Recently, I wanted to set up a tiny CoreOS cluster in my laptop, the good news is that with several commands and the existed Vagrantfile offered by the CoreOS official guide, we can setup a cluster in minutes; the bad news is that I don’t like everything perfectly done by Vagrant like a magic box, I want to do it total manually, and there’s no tutorial as I expected.
So as I made it work finally, it’s time to share with others.
Before we start
CoreOS is a very cool opensource operating system, which is designed for security, consistency, and reliability. Instead of installing packages via yum or apt, CoreOS uses Linux containers to manage your services at a higher level of abstraction. A single service’s code and all dependencies are packaged within a container that can be run on one or many CoreOS machines.
And if you just want to setup a cluster locally as fast as posssible, try Running CoreOS on Vagrant.
Finally, before we start to setup manually, make sure you have VirtualBox installed.
Part 1, install CoreOS image and setup a User
2. Install in VirtualBox.
Choose type: Linux, Version: Linux 2.6/3.x/4.x(64-bit), and set Memory at least 1024 MB. Keep clicking next until finish. Once it’s done, click Storage tab and add your iso image to the IDE controller, then click Network tab, change connection type from NAT to Bridge, because we need a static IP address to do the following configurations. Now we just boot up our VM, and we’ll see this if everything goes right. This means we have a live version of CoreOS running on VirtualBox, with the default core user logged in.
3. Create cloud-config.yml file
In the current repository, Run
openssl passwd -1 > cloud-config.yml
This is for getting an enscrypted password for logging in. The system prompts you for password and then asks to verify it. Once done successfully, you get the hash for your password.
4. Install the CoreOS standalone version
cloud-config.yml file is created, run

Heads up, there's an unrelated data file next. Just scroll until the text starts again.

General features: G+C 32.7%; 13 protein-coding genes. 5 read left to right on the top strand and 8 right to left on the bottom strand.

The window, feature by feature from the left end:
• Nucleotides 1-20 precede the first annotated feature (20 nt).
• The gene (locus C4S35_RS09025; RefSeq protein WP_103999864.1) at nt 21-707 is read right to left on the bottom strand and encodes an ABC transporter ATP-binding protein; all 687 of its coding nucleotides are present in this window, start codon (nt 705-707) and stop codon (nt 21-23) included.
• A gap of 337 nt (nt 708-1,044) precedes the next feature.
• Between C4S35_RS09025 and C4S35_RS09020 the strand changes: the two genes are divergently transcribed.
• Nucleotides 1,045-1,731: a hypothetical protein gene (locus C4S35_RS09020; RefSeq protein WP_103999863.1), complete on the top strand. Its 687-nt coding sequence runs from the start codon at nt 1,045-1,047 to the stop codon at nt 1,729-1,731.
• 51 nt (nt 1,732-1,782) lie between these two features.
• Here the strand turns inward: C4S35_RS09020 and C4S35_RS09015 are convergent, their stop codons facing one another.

coreos-cloudinit -validate --from-file cloud-config.yml
to verify you have done it with no syntax and format errors.
sudo coreos-install -d /dev/sda -C stable -c cloud_config.yml
This will download and install the latest stable CoreOS release on your virtual machine. The success message at the end confirms the CoreOS installation if everything goes well.
Unmount the ISO image from the IDE controller and reboot the virtual machine. If everything’s right, the virtual machine should reboot and you should be able to login using the username and password set in the cloud-config file.
Here are another two tutorials of installing CoreOS to VirtualBox.
- BASIC (NEWBIE) INSTALL COREOS ON VIRTUALBOX – GETTING STARTED WITH DOCKER
- Get started with CoreOS and VirtualBox
Part 2, setup cluster
We’ll create a cluster of 3 node, so follow the Part 1 to create 3 CoreOS host.
As we install CoreOS by
coreos-install command, the system will create a user_data file in
/var/lib/coreos-install directory, and it will reload this file every time it boots up.
So we will update this file in order to setup the cluster.
1. Generate discovery key
We use the public discovery service provided by CoreOS to setup the etcd cluster, first run this command in your CLI
We’ll get an url like
https://discovery.etcd.io/4e70847e1c43b9c10ac52bdf27a4698b, copy that for later use.
2. Update user_data file
ssh to each CoreOS host VM, run
sudo vi /var/lib/coreos-install/user_data
Update the file like:
3. Check cluster status
Once you have updated the user_data file of each CoreOS VM, reboot them at the same time and you will get a cluster automatically.
If everything goes well,
ssh to a host and run
systemctl status etcd2
You should see some thing like:
You should see come thing like:
Now every goes perfectly, deploy your services and enjoy CoreOS cluster!
- You can use
journalctl -f -t etcd2to see logs of etcd2 if any error occurs.
- All CoreOS VMs in the cluster share the same discovery key, and you should generate a new one every time you setup a new cluster
sudo rm -rf /run/systemd/system/etcd2.service.d/and
sudo rm -rf /var/lib/etcd2, regenerate discovery key and reboot the VM if needed.
- Your CoreOS VMs should be able to connect the Internet.